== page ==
Monday, April 25, 2022

Rhetorical Gesture and Action

In 1807, the actor Henry Siddons, son of the famous tragedienne Sarah Siddons, published a treatise on acting--freely adapted from a German book--called Practical Illustrations of Rhetorical Gesture and Action.

In the "Advertisement" at the beginning of the book, Siddons defends his free adaptation of a work by Johann Jakob Engel. While a straight-forward translation of Engel's work might have proved "sufficient" Siddons argues that "as the application of his principles, in the original work, was adapted to the business of the German Stage, and as his references and examples were chiefly taken from the German drama, it became an essential duty of the Editor to Anglicise the matter, as well as translate the language of his author."

Siddons makes sure to give examples from English plays that were well known at the beginning of the 19th century, including Joanna Baillie's De Monfort, Matthew G. Lewis's The Castle Spectre, and William Congreve's Love for Love, as well as popular works by Shakespeare, such as Macbeth, Romeo and Juliet, and Hamlet. He also makes explicit reference to his mother. At one point,  he writes: "If the first actress now on our stage had never been present at the bed of a dying person, her acting, under such circumstances, might probably have lost one of its most natural and affecting traits." This was Siddons's trick of having her fingers twitch, but nothing else, as she had once seen in a person near death.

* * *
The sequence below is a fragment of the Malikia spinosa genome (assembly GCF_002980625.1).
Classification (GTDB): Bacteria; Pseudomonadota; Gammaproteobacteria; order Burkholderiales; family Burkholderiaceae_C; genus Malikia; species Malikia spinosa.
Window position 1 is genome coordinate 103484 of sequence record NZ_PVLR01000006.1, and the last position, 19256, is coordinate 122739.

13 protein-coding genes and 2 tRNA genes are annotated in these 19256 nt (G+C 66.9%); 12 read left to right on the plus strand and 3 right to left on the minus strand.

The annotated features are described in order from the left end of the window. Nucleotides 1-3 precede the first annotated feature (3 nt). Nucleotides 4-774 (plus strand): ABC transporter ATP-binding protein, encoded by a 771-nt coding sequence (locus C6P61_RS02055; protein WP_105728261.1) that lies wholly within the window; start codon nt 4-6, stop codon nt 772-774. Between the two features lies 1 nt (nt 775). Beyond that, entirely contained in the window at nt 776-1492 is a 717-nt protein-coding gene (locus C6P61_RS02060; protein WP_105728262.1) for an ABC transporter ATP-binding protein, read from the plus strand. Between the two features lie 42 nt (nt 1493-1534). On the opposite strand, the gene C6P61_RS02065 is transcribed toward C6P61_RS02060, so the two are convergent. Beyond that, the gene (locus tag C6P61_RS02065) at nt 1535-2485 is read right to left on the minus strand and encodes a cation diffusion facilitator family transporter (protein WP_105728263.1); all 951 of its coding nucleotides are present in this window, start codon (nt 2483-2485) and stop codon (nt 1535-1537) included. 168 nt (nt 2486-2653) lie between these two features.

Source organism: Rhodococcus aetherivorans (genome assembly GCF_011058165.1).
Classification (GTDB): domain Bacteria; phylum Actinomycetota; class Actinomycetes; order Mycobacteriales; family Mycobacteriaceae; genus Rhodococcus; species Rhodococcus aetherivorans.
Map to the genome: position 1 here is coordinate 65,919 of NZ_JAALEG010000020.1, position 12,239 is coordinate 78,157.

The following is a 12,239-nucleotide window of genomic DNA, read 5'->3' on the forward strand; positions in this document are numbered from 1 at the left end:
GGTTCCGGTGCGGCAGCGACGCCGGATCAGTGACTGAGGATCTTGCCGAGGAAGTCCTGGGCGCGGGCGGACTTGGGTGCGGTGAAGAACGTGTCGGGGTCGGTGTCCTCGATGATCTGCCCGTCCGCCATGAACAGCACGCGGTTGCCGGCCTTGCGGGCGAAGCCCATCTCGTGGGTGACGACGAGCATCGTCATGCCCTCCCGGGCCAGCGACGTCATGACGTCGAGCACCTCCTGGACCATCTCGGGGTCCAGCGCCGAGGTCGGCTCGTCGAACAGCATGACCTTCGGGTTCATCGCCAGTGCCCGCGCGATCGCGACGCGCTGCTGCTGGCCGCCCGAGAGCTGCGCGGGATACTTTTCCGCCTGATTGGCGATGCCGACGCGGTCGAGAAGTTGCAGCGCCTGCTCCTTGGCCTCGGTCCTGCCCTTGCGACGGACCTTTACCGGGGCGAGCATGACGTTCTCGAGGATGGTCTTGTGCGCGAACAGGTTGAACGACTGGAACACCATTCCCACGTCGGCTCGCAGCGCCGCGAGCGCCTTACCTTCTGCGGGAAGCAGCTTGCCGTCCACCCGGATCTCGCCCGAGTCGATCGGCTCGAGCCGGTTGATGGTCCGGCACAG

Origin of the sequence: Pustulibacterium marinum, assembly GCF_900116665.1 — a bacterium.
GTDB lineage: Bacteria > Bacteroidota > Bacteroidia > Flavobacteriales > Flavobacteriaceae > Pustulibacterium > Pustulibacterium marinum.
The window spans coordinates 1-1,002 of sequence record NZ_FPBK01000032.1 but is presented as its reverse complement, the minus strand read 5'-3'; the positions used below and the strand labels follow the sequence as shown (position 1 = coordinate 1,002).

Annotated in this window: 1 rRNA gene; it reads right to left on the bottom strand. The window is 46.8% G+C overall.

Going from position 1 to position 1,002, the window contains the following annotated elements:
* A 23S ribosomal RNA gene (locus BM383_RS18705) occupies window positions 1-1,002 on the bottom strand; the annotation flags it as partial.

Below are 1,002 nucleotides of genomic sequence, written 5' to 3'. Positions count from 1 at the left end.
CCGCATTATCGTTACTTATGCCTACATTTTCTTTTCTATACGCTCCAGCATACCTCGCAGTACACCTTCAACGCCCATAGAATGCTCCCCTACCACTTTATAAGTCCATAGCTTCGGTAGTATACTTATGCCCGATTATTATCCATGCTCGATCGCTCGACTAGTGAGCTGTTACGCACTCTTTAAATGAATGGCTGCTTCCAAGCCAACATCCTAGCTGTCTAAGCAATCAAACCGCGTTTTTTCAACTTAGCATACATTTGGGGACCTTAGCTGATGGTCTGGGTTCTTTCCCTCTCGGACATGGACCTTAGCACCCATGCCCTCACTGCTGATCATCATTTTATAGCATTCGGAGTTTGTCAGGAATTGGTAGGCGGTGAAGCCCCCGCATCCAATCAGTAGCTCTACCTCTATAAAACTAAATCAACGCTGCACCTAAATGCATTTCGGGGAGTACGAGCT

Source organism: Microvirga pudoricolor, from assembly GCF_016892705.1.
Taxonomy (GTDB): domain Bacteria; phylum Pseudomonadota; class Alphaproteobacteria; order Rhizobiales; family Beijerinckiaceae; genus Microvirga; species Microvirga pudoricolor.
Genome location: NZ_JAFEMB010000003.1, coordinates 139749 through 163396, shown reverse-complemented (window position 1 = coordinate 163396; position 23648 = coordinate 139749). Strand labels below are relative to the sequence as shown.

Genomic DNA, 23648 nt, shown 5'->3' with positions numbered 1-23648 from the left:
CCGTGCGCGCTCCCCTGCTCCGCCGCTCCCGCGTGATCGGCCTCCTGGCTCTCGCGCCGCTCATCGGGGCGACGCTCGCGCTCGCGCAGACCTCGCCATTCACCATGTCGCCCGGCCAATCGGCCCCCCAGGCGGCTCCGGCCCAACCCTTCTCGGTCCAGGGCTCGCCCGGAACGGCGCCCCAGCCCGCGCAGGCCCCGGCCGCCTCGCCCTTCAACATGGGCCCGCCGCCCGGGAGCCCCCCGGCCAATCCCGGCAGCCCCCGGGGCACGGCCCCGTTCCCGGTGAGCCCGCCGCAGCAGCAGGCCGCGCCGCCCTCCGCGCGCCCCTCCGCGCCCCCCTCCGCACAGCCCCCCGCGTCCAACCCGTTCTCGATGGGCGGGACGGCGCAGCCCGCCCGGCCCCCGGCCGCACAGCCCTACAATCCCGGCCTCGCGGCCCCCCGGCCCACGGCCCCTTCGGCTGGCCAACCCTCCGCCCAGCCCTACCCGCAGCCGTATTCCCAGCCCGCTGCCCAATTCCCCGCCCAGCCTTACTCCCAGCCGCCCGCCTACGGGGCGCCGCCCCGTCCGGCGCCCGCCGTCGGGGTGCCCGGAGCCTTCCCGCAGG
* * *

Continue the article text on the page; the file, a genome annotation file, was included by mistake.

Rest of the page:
The book also includes illustrations, one of which is reminiscent of a painting of Sarah Siddons together with a very young Henry. That painting, Mrs. Siddons and Her Son in the Tragedy of Isabella by William Hamilton, shows a tall, stately mother with a small child to the left. Similarly, the illustration for "Affection" shows a mother and son, and the book draws attention to the fact that (as in the painting) the two figures are on different planes. Siddons writes: "First of all, my friend, let us suppose an object of desire placed more high than the person desirous of obtaining it; or what comes to the same point, that the personages are not of an equal height."

How much was Siddons's guide used as a practical tool for actors? It's difficult to tell, but in addition to being raised by the most famous actress of the era (not to mention being nephew to the actor John Philip Kemble), Henry Siddons was a famous performer himself. He was the leading man at the Theatre Royal in Edinburgh, where he originated the role of the Lord of Lorne in Baillie's The Family Legend.

Actors today might not want to follow the advice in the book, which as its title suggests is aimed at a rather rhetorical approach to performance, but it is a fascinating glimpse into the past.